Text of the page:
After Robert Lowell
Sky still dark, still violet dark, every blade
of water seaweed-black, slick, and quiet. Waves rake
the pale gravel into sand, pulse after pulse,
under your head, and no blood draws.
The ocean becomes sapphire by degrees. You are warm;
I closely watch your dark face take its silver breaths.
Your trousers grow no sharper here, no straighter,
there is no chalk, no lime, no dirt—no trousers. Cousin,
I do not gray for fear of you for the first time.
Here, as seals, you cannot hurt me anymore.
We are nearly close. The sky and waves grow lilac gentle.
Your whiskers, white, blow long like seagrass. Fish bloom
like buttercups in this toucan reef garden,
popping out to see the seals detained so long
on the sea floor. Like you told me on shore,
we need dark ledge, bright water, and more, more blue.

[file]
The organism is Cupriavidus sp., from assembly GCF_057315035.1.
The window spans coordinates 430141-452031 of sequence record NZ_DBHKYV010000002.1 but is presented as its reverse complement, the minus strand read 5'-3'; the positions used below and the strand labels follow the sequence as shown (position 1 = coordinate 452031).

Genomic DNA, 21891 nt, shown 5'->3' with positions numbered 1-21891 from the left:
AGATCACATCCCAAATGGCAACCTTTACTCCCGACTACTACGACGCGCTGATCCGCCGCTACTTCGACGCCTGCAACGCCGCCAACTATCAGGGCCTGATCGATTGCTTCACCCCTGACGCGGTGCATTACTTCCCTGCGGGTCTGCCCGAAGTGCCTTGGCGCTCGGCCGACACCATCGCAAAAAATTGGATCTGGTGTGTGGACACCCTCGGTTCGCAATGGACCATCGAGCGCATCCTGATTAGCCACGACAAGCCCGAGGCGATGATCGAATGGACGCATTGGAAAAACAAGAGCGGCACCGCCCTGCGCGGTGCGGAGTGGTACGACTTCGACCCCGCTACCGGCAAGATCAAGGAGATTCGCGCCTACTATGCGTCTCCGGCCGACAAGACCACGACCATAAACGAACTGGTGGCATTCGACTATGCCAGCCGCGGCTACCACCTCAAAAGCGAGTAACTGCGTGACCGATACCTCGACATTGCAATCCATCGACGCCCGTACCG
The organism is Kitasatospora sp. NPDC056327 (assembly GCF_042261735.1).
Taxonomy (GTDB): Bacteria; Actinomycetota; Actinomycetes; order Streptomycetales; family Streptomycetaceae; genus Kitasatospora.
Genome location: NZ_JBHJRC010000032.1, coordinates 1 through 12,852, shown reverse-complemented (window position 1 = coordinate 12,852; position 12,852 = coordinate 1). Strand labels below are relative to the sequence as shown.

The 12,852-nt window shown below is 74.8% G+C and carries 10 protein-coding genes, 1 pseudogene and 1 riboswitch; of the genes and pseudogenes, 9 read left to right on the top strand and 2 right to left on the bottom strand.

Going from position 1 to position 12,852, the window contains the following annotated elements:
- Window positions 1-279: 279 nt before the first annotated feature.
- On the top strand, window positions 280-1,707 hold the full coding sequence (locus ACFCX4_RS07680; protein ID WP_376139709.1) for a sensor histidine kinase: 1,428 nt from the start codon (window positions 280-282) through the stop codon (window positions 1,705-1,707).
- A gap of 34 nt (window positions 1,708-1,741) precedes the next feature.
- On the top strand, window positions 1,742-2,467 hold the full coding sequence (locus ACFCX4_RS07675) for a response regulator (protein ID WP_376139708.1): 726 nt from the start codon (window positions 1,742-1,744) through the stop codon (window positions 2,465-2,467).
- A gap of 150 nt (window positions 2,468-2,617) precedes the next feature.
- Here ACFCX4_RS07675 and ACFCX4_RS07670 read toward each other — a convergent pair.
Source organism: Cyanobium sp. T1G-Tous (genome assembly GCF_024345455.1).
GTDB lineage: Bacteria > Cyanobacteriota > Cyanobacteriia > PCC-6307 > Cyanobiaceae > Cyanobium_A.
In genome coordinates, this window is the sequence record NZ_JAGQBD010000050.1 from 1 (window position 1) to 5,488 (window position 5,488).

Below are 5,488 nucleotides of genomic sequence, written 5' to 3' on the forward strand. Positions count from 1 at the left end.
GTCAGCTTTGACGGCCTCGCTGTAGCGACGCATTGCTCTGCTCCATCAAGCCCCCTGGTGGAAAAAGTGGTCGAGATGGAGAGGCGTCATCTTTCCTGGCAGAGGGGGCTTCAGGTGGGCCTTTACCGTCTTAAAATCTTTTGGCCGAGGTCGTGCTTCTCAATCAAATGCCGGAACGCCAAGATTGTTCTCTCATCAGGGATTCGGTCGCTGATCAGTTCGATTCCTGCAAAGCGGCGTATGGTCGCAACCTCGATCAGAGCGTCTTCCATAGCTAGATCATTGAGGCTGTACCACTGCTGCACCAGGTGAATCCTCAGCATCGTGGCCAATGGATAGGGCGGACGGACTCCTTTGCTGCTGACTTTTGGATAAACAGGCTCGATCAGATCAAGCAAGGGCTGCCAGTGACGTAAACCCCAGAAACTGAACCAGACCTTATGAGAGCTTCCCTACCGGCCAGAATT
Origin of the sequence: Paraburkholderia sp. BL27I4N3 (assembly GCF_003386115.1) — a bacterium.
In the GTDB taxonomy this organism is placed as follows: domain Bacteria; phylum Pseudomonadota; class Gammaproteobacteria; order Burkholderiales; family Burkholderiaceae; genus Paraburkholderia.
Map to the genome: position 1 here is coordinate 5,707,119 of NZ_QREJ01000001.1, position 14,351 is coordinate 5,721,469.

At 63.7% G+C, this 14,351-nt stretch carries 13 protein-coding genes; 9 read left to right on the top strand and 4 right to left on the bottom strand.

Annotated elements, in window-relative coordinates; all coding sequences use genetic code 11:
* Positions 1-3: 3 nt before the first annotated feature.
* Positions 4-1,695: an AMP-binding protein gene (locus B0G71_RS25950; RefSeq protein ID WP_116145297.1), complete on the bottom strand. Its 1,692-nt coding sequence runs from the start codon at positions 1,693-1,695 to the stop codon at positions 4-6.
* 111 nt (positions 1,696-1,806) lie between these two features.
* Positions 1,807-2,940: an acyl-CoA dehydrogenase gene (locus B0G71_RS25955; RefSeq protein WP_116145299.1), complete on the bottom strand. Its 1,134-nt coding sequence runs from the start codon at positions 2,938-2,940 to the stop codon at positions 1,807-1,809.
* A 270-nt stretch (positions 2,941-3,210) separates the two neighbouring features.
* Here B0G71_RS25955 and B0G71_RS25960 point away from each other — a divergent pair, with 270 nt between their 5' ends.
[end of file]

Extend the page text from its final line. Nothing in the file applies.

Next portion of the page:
Cerulean diamonds pattern on your skin. By the time
the sun rises you will not wince. Let me tell you: like poplars,
coral columns every honeyed color line the way
across the sand. The dogs will know you. Rest.
I’m here to mark this fire make its arc across the iris.
It will not take long to shudder, shed, to spend our days
in full torpedo toward the sun. The orange, finally
risen in the blue, bonds to a hard vermilion word
that cannot be unbreathed. The apricot light whispers
to your large seal eyes. In these rose-rolled
waves, raise your head cradled in sand, take in
the blue-braid gold, and own no fear.